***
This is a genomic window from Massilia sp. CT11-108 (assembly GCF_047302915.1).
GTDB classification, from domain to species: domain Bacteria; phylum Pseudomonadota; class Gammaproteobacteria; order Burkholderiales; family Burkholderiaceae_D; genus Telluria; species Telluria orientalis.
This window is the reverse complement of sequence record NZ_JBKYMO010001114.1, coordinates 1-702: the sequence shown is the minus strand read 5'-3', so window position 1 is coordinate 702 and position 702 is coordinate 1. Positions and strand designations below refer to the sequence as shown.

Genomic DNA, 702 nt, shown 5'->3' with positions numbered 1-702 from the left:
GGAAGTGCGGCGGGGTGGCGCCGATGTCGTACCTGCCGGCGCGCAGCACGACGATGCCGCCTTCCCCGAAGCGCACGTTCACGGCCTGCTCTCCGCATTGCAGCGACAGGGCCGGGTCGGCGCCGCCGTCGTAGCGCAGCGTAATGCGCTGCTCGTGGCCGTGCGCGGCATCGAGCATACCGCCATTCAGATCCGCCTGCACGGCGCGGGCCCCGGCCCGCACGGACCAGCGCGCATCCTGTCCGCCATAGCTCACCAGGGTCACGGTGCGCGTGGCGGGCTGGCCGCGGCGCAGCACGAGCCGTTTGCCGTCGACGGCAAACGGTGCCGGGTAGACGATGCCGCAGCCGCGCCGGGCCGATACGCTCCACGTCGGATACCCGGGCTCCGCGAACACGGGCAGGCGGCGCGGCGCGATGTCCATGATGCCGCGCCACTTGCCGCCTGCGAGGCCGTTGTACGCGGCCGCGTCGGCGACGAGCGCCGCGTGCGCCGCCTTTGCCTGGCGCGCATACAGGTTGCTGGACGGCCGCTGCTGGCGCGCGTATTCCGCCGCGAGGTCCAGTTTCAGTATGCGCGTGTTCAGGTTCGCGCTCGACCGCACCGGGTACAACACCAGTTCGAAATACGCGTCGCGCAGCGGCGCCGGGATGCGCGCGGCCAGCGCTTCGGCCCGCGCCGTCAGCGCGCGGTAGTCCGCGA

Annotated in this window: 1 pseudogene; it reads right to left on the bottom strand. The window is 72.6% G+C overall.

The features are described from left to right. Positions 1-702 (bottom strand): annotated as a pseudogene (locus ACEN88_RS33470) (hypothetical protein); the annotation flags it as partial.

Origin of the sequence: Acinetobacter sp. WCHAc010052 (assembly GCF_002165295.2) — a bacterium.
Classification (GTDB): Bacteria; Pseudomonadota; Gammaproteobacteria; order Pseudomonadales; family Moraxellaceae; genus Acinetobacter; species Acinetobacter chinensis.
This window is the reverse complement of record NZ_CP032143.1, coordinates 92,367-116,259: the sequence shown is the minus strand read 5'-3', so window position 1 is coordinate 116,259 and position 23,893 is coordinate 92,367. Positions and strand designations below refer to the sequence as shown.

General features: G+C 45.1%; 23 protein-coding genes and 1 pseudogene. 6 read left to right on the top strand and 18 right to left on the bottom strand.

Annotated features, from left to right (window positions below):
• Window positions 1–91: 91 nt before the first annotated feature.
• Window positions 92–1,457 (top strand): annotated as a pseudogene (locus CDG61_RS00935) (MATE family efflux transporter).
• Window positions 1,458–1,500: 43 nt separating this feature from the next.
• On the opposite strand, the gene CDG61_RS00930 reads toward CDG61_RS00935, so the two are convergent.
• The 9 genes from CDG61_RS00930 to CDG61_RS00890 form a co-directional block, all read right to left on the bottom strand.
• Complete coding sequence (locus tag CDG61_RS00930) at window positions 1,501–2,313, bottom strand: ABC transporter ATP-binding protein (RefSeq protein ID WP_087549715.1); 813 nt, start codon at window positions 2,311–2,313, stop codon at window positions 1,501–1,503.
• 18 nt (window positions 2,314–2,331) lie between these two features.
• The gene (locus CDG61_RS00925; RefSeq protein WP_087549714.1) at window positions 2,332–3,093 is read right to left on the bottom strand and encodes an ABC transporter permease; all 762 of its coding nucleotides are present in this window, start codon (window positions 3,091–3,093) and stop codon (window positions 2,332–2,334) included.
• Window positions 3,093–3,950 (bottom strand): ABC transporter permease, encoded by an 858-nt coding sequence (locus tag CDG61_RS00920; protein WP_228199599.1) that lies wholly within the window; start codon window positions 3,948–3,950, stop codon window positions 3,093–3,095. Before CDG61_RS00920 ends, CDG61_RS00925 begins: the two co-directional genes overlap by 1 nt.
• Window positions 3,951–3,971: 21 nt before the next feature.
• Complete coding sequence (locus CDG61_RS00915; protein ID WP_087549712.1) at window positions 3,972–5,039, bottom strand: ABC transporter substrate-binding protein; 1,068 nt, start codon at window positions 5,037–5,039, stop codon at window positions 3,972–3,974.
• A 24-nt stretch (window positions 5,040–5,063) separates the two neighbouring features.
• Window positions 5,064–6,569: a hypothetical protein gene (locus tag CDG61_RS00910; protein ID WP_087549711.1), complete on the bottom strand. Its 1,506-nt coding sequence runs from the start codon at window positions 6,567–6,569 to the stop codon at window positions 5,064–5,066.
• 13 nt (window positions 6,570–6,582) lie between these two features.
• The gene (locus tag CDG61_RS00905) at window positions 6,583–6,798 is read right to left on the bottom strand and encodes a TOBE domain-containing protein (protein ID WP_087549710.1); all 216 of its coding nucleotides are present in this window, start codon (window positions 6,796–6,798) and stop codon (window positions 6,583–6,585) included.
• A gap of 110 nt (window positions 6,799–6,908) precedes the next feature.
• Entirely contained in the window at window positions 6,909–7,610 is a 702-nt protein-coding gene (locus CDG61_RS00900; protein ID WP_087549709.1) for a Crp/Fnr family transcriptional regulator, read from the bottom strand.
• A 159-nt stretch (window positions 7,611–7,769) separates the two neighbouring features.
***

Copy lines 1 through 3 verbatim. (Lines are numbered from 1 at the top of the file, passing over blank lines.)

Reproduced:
This is a genomic window from Massilia sp. CT11-108 (assembly GCF_047302915.1).
GTDB classification, from domain to species: domain Bacteria; phylum Pseudomonadota; class Gammaproteobacteria; order Burkholderiales; family Burkholderiaceae_D; genus Telluria; species Telluria orientalis.
This window is the reverse complement of sequence record NZ_JBKYMO010001114.1, coordinates 1-702: the sequence shown is the minus strand read 5'-3', so window position 1 is coordinate 702 and position 702 is coordinate 1. Positions and strand designations below refer to the sequence as shown.